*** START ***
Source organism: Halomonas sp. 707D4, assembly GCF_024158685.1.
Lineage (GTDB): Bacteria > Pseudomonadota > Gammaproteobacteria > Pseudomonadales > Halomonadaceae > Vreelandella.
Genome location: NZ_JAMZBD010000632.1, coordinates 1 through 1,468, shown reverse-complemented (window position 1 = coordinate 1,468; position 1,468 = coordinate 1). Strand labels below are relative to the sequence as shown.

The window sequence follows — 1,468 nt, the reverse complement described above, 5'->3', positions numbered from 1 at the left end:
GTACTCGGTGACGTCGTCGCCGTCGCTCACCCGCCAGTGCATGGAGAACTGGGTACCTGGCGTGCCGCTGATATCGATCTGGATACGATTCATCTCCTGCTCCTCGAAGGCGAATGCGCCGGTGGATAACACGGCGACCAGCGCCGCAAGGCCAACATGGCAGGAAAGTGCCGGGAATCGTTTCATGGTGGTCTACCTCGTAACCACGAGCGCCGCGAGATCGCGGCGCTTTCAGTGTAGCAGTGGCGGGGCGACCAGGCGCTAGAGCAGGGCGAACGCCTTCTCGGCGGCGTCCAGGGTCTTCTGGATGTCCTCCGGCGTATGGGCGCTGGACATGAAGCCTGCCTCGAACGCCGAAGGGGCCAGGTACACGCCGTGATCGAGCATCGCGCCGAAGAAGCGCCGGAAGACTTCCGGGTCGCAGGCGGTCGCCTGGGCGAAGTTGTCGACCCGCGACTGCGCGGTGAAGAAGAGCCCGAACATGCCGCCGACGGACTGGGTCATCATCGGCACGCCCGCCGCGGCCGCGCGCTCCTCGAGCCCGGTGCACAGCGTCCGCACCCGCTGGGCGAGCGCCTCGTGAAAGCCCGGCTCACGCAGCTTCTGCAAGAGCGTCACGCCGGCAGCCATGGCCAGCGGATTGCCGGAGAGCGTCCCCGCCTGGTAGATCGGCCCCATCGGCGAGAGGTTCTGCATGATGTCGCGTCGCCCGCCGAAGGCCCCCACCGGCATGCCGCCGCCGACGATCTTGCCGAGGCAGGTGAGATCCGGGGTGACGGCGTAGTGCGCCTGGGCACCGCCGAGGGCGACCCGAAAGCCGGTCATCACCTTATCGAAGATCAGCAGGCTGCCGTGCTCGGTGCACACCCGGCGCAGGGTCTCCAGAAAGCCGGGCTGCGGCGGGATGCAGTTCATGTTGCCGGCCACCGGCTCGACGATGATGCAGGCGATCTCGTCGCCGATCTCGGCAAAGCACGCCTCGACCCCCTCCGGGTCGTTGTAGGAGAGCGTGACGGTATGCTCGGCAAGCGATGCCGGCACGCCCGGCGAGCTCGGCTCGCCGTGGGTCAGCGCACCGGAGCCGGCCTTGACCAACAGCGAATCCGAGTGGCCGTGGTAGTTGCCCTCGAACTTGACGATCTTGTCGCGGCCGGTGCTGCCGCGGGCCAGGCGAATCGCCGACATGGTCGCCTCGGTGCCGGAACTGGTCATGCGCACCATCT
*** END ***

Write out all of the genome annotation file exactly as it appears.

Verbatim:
Source organism: Halomonas sp. 707D4, assembly GCF_024158685.1.
Lineage (GTDB): Bacteria > Pseudomonadota > Gammaproteobacteria > Pseudomonadales > Halomonadaceae > Vreelandella.
Genome location: NZ_JAMZBD010000632.1, coordinates 1 through 1,468, shown reverse-complemented (window position 1 = coordinate 1,468; position 1,468 = coordinate 1). Strand labels below are relative to the sequence as shown.

The window sequence follows — 1,468 nt, the reverse complement described above, 5'->3', positions numbered from 1 at the left end:
GTACTCGGTGACGTCGTCGCCGTCGCTCACCCGCCAGTGCATGGAGAACTGGGTACCTGGCGTGCCGCTGATATCGATCTGGATACGATTCATCTCCTGCTCCTCGAAGGCGAATGCGCCGGTGGATAACACGGCGACCAGCGCCGCAAGGCCAACATGGCAGGAAAGTGCCGGGAATCGTTTCATGGTGGTCTACCTCGTAACCACGAGCGCCGCGAGATCGCGGCGCTTTCAGTGTAGCAGTGGCGGGGCGACCAGGCGCTAGAGCAGGGCGAACGCCTTCTCGGCGGCGTCCAGGGTCTTCTGGATGTCCTCCGGCGTATGGGCGCTGGACATGAAGCCTGCCTCGAACGCCGAAGGGGCCAGGTACACGCCGTGATCGAGCATCGCGCCGAAGAAGCGCCGGAAGACTTCCGGGTCGCAGGCGGTCGCCTGGGCGAAGTTGTCGACCCGCGACTGCGCGGTGAAGAAGAGCCCGAACATGCCGCCGACGGACTGGGTCATCATCGGCACGCCCGCCGCGGCCGCGCGCTCCTCGAGCCCGGTGCACAGCGTCCGCACCCGCTGGGCGAGCGCCTCGTGAAAGCCCGGCTCACGCAGCTTCTGCAAGAGCGTCACGCCGGCAGCCATGGCCAGCGGATTGCCGGAGAGCGTCCCCGCCTGGTAGATCGGCCCCATCGGCGAGAGGTTCTGCATGATGTCGCGTCGCCCGCCGAAGGCCCCCACCGGCATGCCGCCGCCGACGATCTTGCCGAGGCAGGTGAGATCCGGGGTGACGGCGTAGTGCGCCTGGGCACCGCCGAGGGCGACCCGAAAGCCGGTCATCACCTTATCGAAGATCAGCAGGCTGCCGTGCTCGGTGCACACCCGGCGCAGGGTCTCCAGAAAGCCGGGCTGCGGCGGGATGCAGTTCATGTTGCCGGCCACCGGCTCGACGATGATGCAGGCGATCTCGTCGCCGATCTCGGCAAAGCACGCCTCGACCCCCTCCGGGTCGTTGTAGGAGAGCGTGACGGTATGCTCGGCAAGCGATGCCGGCACGCCCGGCGAGCTCGGCTCGCCGTGGGTCAGCGCACCGGAGCCGGCCTTGACCAACAGCGAATCCGAGTGGCCGTGGTAGTTGCCCTCGAACTTGACGATCTTGTCGCGGCCGGTGCTGCCGCGGGCCAGGCGAATCGCCGACATGGTCGCCTCGGTGCCGGAACTGGTCATGCGCACCATCT